Rather than dive straight in to configuring EIGRP, I thought it would be nice to cover some of the terminology and some of the basic commands for setting it up with a little explication on what exactly they do. I have not decided if I will actually at any point include my labs on this site, as from experience I know there are some great labs around already. But what ever happens, I will either add my own or make sure there are links to some of the good ones I have come across in the course materials.
DUAL, This is the EIGRP algorthem that runs to determine what routes are used by traffic.
Autonomous System (AS), all EIGRP routers that are to share the same routing topology, must be running in the same AS, we will cover setting this up later in the post.
Neighbour, a neighbour is a router that can be reached through a network segment that is running the same EIGRP AS and is directly sharing routing information with the local router.
Successor, the neighbouring router with the best cost path too a destination network, will be marked as the successor for that network and will be used as the next hop to forward traffic to it.
Feasible Successor, Other routers that also have a path to the same destination as the successor will be marked as Feasible Successors and used in the event of the primary successor failing. For a router to be considered a feasible successor the advertised distance to the destination, must be less than the feasible distance of the successor. (don’t worry I will come back to this with a digram later)
Feasible distance, this is the total cost to reach a destination network, it includes the cost of the link to the neighbour who is advertising the link.
Advertised Distances, this is the cost of reaching a destination network as advertised by the neighbouring router, or to look at it another way, it is the feasible distance minus the cost of the link to the neighbour.
Neighbour Table, contains a list of the neighbouring routers and information about them.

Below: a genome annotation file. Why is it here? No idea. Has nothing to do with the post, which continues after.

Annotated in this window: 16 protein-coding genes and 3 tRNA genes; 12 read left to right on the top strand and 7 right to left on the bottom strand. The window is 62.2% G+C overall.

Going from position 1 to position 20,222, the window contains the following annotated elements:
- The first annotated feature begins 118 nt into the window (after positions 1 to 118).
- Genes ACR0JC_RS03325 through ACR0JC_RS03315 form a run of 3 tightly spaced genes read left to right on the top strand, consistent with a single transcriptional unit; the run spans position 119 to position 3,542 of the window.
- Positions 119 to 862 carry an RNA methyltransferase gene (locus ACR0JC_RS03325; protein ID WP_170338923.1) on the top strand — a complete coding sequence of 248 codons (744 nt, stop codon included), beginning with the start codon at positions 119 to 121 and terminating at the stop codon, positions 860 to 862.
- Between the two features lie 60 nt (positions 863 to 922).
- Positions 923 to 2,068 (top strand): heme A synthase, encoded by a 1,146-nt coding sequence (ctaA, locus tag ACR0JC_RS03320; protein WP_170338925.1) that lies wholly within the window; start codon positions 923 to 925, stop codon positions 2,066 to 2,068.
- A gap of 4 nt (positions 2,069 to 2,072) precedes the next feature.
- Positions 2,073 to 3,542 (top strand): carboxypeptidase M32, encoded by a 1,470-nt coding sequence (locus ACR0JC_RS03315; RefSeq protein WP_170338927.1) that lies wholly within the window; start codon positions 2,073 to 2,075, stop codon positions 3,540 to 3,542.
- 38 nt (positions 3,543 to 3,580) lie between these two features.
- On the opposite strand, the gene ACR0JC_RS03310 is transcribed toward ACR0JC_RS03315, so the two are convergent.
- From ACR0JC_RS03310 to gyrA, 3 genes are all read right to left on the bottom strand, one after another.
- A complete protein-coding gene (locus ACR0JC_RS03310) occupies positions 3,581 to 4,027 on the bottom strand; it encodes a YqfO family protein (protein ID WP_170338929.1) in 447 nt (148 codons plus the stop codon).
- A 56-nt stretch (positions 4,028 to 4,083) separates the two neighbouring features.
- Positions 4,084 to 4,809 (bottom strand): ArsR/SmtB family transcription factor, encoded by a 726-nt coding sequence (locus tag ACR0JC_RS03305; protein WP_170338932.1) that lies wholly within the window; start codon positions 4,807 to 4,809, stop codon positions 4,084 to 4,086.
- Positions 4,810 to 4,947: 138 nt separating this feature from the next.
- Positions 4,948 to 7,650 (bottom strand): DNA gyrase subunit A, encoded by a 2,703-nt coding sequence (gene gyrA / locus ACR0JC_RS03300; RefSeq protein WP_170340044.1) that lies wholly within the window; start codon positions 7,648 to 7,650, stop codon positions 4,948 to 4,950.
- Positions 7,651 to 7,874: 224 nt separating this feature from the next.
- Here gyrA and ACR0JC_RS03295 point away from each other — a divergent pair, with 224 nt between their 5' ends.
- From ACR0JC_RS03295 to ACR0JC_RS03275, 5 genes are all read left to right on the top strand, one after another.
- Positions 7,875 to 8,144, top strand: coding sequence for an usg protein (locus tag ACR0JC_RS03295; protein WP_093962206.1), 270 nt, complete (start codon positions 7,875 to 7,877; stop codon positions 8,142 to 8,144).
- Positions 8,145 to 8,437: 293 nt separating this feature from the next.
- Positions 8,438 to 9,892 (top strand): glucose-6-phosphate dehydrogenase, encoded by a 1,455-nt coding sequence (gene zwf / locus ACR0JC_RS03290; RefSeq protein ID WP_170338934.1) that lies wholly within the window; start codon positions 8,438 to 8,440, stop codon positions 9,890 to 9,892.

Topology Table, contains a list of all the known destination networks along with what neighbours are advertising them and there costs among other information.
Routing Table, once DUAL has run against the Topology table, it picks the best routes and adds them in to the routing table. It is this table that is used for actual routing discussions for data packets.
Metric, the metric is used when determining the best path to a destination network. It is worked out from a formula that included, Delay, Bandwidth, Reliability and Load.
Metric = 256*([K1*Bw + K2*Bw/(256-Load) + K3*Delay]*[K5/(Reliability + K4)])
with default settings K1 and K3 are set to = 1 and K2, K4 and K5 = 0 and this reduces the formmular to metric = 256*(Bw + Delay), where Bw is 10^7 divided by the bandwidth in kb/s (bandwidth is taken as the minimum along the path), and delay is the sum of the delay on each hop of the path in 10’s of microseconds, be-aware delay on show interface is shown in microseconds so needs to be divided by 10.
Note that the MTU is also sent as part of the metric, however it is not used for the purpose of finding the best route but is tracked so the routers know end to end the max MTU that can be used.
OK this post is getting longer than I expected, so rather than carry on with the configuration, I think I will get together a digram to help visualise some of these terms. So look out for part 6 coming your way in the near future